As I've said in previous articles, Welcome to Yorkshire may be the most prominent organisation involved in tourism in Yorkshire, but it's not the only one. Organisations like Visit York, the two National Parks, area tourism networks (I run DalesTourism, and the North York Moors National Park), local authorities, and many other bodies all play a role.
Given the need to increase tourism revenue and reduce dependence on public funding, there's an urgent need to find a way forward that really works for tourism businesses, builds back better and creates a more sustainable, positive tourism industry. How can we fill gaps, avoid duplication and be more productive?
The following are a few notes on a possible way forward.
Some activities will always need to be undertaken at a local level, where relationships with businesses are strongest. This is particularly the case in rural and coastal areas where the majority of businesses are small and owner-run.
Activities by local organisations, networks, National Parks & local authorities
Funding for these activities could come from local authorities, businesses and project funding bids.
Welcome To Yorkshire
There is currently very limited Yorkshire-wide promotion of business tourism to attract conferences, corporate hospitality and large scale events, or work to attract the travel trade. Both these sectors require specialist knowledge and are best attracted by a regional organisation, working in partnership with others. During normal times (post Covid), these sectors are major revenue generators.
Larger businesses and corporate chains are more likely to benefit from business tourism and travel trade bookings, and have budgets to support this activity. This could be an excellent revenue stream. Other funding for Welcome to Yorkshire activities is likely to come from sponsorship.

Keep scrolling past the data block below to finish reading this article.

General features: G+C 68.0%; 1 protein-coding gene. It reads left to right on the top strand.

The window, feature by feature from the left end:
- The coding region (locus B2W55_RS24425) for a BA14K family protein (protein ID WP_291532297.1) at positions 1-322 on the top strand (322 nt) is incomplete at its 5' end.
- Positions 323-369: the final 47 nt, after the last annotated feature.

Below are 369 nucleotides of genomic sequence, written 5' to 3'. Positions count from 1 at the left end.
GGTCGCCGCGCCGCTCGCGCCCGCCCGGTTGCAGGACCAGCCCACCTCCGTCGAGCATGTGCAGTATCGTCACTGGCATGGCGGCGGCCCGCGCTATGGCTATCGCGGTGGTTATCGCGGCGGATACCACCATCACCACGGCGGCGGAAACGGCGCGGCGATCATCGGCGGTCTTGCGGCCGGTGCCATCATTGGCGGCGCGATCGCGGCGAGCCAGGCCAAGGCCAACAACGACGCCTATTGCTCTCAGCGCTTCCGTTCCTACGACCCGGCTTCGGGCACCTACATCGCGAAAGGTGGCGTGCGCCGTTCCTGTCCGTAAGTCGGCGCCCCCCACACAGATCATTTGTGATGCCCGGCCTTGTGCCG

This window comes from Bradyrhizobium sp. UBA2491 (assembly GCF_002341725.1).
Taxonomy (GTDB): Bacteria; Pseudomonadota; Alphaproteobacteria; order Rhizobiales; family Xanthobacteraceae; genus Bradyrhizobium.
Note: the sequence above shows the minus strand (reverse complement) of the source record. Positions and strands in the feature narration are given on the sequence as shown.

At a more local level, particularly in rural and coastal areas the industry is dominated by small businesses who are now less likely (this is a nationwide issue) to pay for membership fees to a regional organisation. Even before WTY's issues with the former CEO, membership was starting to decline because the market has changed to such an extent and their marketing was through other channels. Given that small businesses will be involved in more local activities as outlined above, there's a danger of duplication. However, Yorkshire has a significant number of larger businesses that may be more able to help fund WTY activities.
Additional funding for WTY could come from commissioned campaigns, by groups of businesses, a particular sector or local authority where WTY is given a clear brief to undertake a particular campaign or activity, acting as a regional marketing services agency.
I've worked in tourism marketing for over 30 years, developing strategies & practical solutions for accommodation, attractions, activity providers, food & drink businesses. These are some of the tourism industry issues I'm concerned about. I'm writing here about Yorkshire but most of the issues are relevant elsewhere.